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Everything Else, News and Updates, Your Business + Virtual Reality
We’ve got something exciting to announce: you can now view 360 photos in Yulio! If you’re a Yulio user, check out our Knowledge Base article for more technical information and a guide on using the feature. Why should you use 360 photos? In the same way that a 2D image of an architectural rendering is nothing like experiencing that same rendering in Virtual Reality, viewing a 360 photograph is an entirely new experience: it’s captivating, fully immersive, and communicates better than anything how it really feels to be in a space. Your only competitor? Brick and mortar. Our clients use Yulio’s 360 photo capabilities in a number of ways:
  • Showcasing before and after photos in portfolios
  • Showcasing before photos with ‘after’ renderings
  • Presenting spaces off-site, without the need to for either party to travel
It’s early days, but 360 photography–and the entire Virtual Reality industry–is proving itself to be incredibly valuable for the A&D community (and their clients!). Ready to give it a go? Sign up for a free 30-day trial of Yulio’s Virtual Reality software today.
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Everything Else, News and Updates, Your Business + Virtual Reality
There’s no denying it: the world is getting smaller. The technology we use on a daily basis is getting smaller as it gets better. With the wearable revolution, the rise of the tablet and the increasing preference for phones over computers, our world is going micro. keep reading
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Everything Else, Your Business + Virtual Reality

Though virtual reality is a new tool for many, Yulio’s easy-to-use technology is designed for use by the whole team–from VPs, to designers, to the sales team.

“Conference room, now!”

It’s a good idea to introduce your new VR technology to the whole company before you begin. Explain why you’re using it, and the benefits it will bring to the entire team.

Outline how it will be used within the company, and assign roles and responsibilities to various team members.

Above all, make sure they know that this is designed to make their jobs easier, not harder. It’s hard to argue with that.

Side note: If they haven’t tried it until now, make sure you put a headset on them! If there’s one way to get people excited about VR, it’s letting them try it.

Use Yulio’s user management capabilities

It’s easy to set up your team in Yulio. You’ll need a Standard or Plus account, and admin rights to invite, delete and assign roles to users.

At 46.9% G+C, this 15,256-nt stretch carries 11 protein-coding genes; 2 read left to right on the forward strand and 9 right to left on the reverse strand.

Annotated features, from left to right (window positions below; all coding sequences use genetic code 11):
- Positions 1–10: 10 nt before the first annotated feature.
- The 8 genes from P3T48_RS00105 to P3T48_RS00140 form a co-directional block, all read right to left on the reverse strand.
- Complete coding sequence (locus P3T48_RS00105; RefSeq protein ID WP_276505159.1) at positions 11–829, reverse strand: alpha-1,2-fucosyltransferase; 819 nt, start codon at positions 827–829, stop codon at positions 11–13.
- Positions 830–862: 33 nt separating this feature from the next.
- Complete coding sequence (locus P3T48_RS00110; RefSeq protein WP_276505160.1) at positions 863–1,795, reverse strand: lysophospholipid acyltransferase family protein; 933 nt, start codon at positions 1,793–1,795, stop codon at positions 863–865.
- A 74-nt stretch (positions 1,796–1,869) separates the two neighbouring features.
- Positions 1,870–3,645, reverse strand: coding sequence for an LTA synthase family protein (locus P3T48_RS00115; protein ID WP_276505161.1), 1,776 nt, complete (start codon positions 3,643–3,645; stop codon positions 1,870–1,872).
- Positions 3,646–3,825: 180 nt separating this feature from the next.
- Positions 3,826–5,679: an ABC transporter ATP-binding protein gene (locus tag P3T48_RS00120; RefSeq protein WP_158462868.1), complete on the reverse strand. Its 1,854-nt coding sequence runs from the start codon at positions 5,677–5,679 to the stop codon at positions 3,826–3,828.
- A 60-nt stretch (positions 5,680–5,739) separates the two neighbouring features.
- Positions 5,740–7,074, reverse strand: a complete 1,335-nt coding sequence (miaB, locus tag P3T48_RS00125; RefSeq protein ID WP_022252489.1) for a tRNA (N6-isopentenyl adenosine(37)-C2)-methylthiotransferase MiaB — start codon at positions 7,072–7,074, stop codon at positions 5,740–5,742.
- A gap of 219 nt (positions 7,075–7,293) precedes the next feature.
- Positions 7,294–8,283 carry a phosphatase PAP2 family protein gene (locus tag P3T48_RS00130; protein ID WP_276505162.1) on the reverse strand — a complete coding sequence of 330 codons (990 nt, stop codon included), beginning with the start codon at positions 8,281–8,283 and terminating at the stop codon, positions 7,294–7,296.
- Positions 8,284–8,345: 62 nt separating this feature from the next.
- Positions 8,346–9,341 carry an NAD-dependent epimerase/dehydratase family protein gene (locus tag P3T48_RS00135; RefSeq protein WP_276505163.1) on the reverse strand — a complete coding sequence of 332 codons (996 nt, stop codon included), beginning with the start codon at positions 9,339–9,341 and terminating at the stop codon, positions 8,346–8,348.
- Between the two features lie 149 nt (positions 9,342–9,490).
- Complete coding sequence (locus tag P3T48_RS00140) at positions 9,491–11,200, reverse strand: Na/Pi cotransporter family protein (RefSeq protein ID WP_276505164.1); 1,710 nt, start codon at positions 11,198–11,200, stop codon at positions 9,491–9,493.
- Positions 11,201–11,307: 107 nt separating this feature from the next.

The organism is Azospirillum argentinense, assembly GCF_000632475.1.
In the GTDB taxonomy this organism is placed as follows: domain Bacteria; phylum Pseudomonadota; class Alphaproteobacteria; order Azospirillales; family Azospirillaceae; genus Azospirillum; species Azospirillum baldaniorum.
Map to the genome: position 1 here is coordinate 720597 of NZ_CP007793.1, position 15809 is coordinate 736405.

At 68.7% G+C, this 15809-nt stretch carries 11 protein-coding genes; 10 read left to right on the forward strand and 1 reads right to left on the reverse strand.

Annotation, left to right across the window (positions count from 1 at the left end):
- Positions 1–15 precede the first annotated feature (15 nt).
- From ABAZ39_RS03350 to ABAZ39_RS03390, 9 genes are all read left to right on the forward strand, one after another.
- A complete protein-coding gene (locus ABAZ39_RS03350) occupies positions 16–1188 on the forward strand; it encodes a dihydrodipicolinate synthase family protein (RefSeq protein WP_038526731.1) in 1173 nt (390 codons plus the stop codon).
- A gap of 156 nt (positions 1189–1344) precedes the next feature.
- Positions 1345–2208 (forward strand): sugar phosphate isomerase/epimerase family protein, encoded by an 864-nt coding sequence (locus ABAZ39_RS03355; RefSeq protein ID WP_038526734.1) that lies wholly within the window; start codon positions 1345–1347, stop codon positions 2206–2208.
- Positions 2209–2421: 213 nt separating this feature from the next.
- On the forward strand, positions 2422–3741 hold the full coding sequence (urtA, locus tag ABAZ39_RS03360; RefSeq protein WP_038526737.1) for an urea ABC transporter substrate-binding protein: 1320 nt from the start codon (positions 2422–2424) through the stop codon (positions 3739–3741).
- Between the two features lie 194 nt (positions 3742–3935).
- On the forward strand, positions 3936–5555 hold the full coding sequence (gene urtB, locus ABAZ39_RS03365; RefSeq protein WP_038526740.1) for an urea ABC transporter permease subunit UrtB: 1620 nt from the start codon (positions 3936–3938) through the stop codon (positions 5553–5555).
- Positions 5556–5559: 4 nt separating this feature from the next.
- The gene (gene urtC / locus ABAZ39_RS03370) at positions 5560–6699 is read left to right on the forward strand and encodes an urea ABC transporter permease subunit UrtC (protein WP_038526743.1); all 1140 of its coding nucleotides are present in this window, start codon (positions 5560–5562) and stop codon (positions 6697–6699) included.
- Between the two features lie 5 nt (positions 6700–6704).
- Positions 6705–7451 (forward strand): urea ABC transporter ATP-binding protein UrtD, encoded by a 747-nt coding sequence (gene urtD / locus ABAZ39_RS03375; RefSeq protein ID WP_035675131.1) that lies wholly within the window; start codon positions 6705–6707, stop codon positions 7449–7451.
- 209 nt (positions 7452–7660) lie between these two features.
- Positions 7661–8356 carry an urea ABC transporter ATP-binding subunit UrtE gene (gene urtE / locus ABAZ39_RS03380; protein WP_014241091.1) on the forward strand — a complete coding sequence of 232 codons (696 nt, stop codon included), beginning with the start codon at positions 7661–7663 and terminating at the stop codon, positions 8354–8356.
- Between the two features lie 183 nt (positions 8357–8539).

You can assign a user to one of three roles: admin, author, and presenter.

Give admin rights to your in-house VR champion–this gives them full capabilities within Yulio, including the ability to manage users.

For your architects, designers and 3D modellers, author rights are your best bet. This gives them control over file management, but not user management.

For your salespeople or team members who’ll only need to select and present VR experiences for viewing, presenter rights are what you need. They’ll be able to navigate through your files, and view the files they need, without making any changes within the system.

With your team’s roles designated within Yulio, we think  you’ll find working with Yulio a lot smoother.

For a detailed explanation on assigning user roles, check out our article on the Yulio Knowledge Base about this.

Get them comfortable

Don’t throw your team into the deep end. Although Yulio is designed with grandma-tested simplicity, it’s still new technology, and your team will inevitably have their inhibitions about it.

Make sure they’re comfortable with how it works before they start using it (this is particularly important for client-facing team members).

Let them know that any problems they have can be directed to our friendly support staff at support@yulio.com and 416-499-2227. Of course, there’s always our trusty Knowledge Base if you’re looking for some quick self-help.

 
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Everything Else, Your Business + Virtual Reality

So you’ve just stepped into the world of virtual reality, and you’re quickly discovering what an amazing business tool it can be. Oh, and how straightup cool it is. But if you’re wondering how to make virtual reality a more integrated part of your brand and service offering, here’s a few tips to get you started. keep reading

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Everything Else, Your Business + Virtual Reality

Ultimately, there are two things you’ll need to consider when buying a virtual reality (VR) headset for the first time: cost, and quality.

While there are dozens of headsets out there, and more joining the market every day (a quick Google search will leave you feeling more than a little overwhelmed), here are a few classics we recommend for first-timers.*

keep reading